paradigm, the service or labor credit is the root of public good, and
rational altruism is the process by which individuals work for mutual
advantage.There are two different types of time-based economies:  those
that are anciliary or complimentary to the monetary system, and those
that are a complete alterantive to it, supplanting the monetary system. 
Both, however, value all work equally.  One hour is worth one credit,
regardless of who is working or what type of work is done.SERVICE CREDIT
SYSTEMS  (using "time-dollars") are supported by local governments,
non-profit organizations and for-profit corporations as they help
low-income and other people to work together.  People earn hour
time-credits for providing services to one-another, or for working in a
community program, and bank those time credits for when they need a
service.  Since this relies upon moral obligation and a norm of
reciprocity, they are not a "commercial exchange," and therefore have
been ruled to be tax-exempt by the IRS.  Service credit systems are
rarely used to coordinate labor in businesses, and thus can not be said
to create a mone-free zone in the same way that "labor credit" systems
do.  (See:  The Time Dollar Institute, 5500 39th Street, N.W.Washington,
DC  20015  202-686-5200  http://www.cfg.com/timedollar)LABOR CREDIT
SYSTEMS  have been created by intentional communities to coordinate both
domestic work and income producing labor.  Since such communities do not
pay salaries or wages for labor, the IRS has created a section of the tax
code [501 (d)] providing for them an exemption from corporate tax and
from the Social Security tax.  One requirement (among several) is that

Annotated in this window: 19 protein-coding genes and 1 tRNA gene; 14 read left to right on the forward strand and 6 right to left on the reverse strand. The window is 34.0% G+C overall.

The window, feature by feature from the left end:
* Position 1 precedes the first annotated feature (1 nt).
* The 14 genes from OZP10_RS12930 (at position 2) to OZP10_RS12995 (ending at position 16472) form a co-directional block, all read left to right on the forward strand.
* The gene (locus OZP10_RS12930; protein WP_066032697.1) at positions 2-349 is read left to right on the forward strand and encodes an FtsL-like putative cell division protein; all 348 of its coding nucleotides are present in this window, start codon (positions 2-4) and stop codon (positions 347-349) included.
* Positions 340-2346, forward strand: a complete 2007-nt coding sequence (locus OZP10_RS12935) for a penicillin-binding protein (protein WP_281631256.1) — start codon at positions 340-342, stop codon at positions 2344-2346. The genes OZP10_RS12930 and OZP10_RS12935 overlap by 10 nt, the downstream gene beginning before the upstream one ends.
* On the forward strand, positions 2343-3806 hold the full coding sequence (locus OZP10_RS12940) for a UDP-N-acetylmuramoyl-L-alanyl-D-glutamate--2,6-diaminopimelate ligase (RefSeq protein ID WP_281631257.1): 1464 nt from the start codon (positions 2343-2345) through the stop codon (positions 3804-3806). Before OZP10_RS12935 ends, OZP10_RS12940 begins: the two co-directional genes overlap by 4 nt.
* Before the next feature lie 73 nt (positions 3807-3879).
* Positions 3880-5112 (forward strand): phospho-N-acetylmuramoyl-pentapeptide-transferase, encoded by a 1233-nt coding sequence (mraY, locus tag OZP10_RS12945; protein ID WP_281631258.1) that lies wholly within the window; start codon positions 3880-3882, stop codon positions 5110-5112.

business income goes to a central treasury from which community expenses
are paid.  Thus, labor credit systems are designed solely as a means of
coordinating each individual's contribution of time or labor to the
community, and do not involve the exchange of property among people (as
local currencies do), or involve the regulation of an individual's access
to goods and services.  Equal access is facilitated by any number of
methods of equitable distribution, including budgeting or as-needed
access.  Typically, members agree to a weekly hour-quota of labor, with
"over quota" work accumulating for vacations.  This assures that everyone
knows their fair-share labor contribution to the community.  The labor
supply is budgeted to managers of work areas the same way that money is
budgeted, and sick time and pensions are reductions of personal labor
quotas.  Individuals then enjoy a "radical flex-time" labor system,
changing jobs or their schedule as they like.  (Federation fo
Egailitarian Communties, Tecumseh, MO  65760)********I lived 12 years in
rural labor credit societies (East Wind in Missouri 60 adults + children,
Twin Oaks in Virginia 100 adults + children) and now I am trying to begin
an urban community using some kind of combination of service credit/labor
credit system.  Need to finish this mongraph then get the community
design proposal together.  Let me know what you think.                   
 Allen Butcher